That brings me to my New Year’s Resolution. I have listed them below:




This makes it extremely easy to see that I don’t give up on my resolutions. I am not pledging to lose weight, be organized, volunteer, stop swearing, or any of the other ridiculous resolutions I have made over the years but never stuck too. Especially the swearing resolution… that was just dumb.  Resolutions usually last until mid-February if a person is lucky, which I am not.  I am going to end this year in this year, and try not to take anything with me into next year.

I have a tradition of writing all the things I didn’t like about the previous year on an egg and smashing it against a tree in the woods on New Year’s Day. This year I am going to do that but with more practicality in choosing the things I write on that egg. I am not going to write the things that annoyed me or I was bothered by, or my own character flaws that really will never change. I am going to write the things I am ready to let go of, say good-bye too, and be willing to release once that egg leaves my hand. I am looking forward to that.  I hope every one has a safe and fun New Year’s Eve and that 2016 is all you wish for it to be.

Happy New Year’s ~



I know I owe you all the second of two things that happened to me, however, I would be remiss if I didn’t talk about where we are in the Drug Court/Sectioned phase of active addiction. JoDee has been locked up for about 2 and a half weeks at this point. We were supposed to go to a Family Support Meeting on Tuesday and of course a typical New England blizzard derailed that plan. We rescheduled it for Friday, and again, impending snow once again made a reschedule necessary. We had made a plan to meet the coming Tuesday. Not five minutes after I walked out of work I got a call from JoDee and her clinician saying that a meeting Tuesday won’t work because she is being discharged on Monday. To say that I was panic stricken would be an understatement. There is a no time for a meeting because they don’t do them on weekends. That went over like a lead balloon. So, once the shrieking stopped, by me, the calm clinician said she would meet with us on Saturday morning. Then it was back to Friday. Then there was a trip down for no one to be available. Completely frustrating. Neither AC nor I really had any idea what to expect when we arrived. It was so much worse than we thought it would be.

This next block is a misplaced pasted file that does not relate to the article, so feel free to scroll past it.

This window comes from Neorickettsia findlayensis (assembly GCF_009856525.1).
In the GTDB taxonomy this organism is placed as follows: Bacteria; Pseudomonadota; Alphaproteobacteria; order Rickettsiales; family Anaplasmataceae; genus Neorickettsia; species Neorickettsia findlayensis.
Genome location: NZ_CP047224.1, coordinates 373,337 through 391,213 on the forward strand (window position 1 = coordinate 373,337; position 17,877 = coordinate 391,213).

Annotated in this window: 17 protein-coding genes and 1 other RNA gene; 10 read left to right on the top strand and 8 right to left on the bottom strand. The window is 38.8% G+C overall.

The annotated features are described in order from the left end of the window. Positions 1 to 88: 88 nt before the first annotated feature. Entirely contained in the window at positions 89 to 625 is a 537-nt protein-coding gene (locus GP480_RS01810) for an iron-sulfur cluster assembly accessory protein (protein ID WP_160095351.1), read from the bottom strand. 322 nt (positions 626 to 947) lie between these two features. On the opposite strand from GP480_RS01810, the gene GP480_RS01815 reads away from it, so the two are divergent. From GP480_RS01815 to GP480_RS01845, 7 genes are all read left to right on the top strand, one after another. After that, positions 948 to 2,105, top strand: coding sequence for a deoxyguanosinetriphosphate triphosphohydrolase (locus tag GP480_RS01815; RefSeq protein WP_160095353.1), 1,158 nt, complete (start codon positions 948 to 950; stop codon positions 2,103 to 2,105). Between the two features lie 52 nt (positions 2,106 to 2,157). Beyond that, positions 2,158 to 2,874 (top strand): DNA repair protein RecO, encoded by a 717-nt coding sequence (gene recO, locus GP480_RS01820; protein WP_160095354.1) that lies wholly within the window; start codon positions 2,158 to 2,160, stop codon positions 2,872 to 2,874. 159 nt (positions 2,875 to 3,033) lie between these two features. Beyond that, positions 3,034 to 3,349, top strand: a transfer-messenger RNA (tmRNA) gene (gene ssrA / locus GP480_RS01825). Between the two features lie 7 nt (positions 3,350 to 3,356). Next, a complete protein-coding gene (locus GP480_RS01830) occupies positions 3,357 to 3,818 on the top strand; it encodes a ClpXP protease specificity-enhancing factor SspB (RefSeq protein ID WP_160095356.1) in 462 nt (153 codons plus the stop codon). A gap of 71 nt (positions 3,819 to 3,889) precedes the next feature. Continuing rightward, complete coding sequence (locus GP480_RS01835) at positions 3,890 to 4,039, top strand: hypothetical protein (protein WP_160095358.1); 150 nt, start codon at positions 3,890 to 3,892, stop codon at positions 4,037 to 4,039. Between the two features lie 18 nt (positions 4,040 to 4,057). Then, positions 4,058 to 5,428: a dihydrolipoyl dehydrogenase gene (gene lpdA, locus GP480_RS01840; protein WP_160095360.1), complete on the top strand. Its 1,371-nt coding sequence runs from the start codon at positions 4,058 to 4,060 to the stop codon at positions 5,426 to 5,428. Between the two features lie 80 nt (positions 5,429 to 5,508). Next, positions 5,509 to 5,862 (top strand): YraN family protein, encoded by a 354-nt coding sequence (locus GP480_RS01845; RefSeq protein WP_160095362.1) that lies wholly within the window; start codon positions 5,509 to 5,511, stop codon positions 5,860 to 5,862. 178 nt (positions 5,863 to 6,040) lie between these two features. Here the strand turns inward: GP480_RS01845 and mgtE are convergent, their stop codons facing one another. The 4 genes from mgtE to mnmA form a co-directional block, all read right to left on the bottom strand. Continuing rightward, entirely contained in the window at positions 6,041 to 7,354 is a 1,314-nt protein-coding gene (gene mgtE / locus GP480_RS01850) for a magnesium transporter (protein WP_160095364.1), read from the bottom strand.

WATC-Women’s Addiction Treatment Center of New Bedford looks like a jail from the outside. Barbed wire, big fences, locked doors. The story starts, however, before we even left. It was like the stars were aligning to prevent us from going down there. First the meeting changed, then we went down and no psychiatrist available, then we change the date again. The morning we were supposed to leave I woke up before the sun came up, anxious and worried about the drive. I got up and got ready, got AC up, did the normal morning routines. We were ready to go early. I knelt down in my bedroom to see if my shoe was under the bed and I felt this ridiculous stabbing in my foot. I yelped, jumped on the bed, pulling off my sock, to find a large splinter in my big toe. From my hardwood floor? What? It took AC and me 20 minutes to get it out. At one point I told him forget it, I would just go with it in because I didn’t want to be late, but after basically cutting my toe open we pulled out a long, thick piece of wood that I can’t logically imagine where it came from. Then, we get on the road only to find that my windshield wipers were broken, the pipes to the windshield was completely frozen. We stopped at a gas station for AC to desperately try to make the fluid make onto my windshield because we could not see through them at all. We tried (by we, I mean him and I sat in the car yelling stupid suggestions) tried putting windshield washer fluid in, chipped the ice off of the dispensers, tried using warm water, nothing would work. I think once, months ago, when I was driving back from the Berkshires I had no fluid so I put in water. It must have still been in there and froze (I have not told him this because I am certain I would end up with a Colombian neck tie after what he went through to try to make that work!). I am slightly horrified to admit that we ended using a Macgyver-esque system which involved hooking a hose from my dad’s camel back which I still had in my car from two years ago to a sports bottle which we kept filling with fluid. He would hang out the window, while I tried to slow down enough to get it across the windshield, and he would squeeze it out, I would put the windshield wipers on. Completely unsafe but there was no going back, I was making it to that friggan appointment.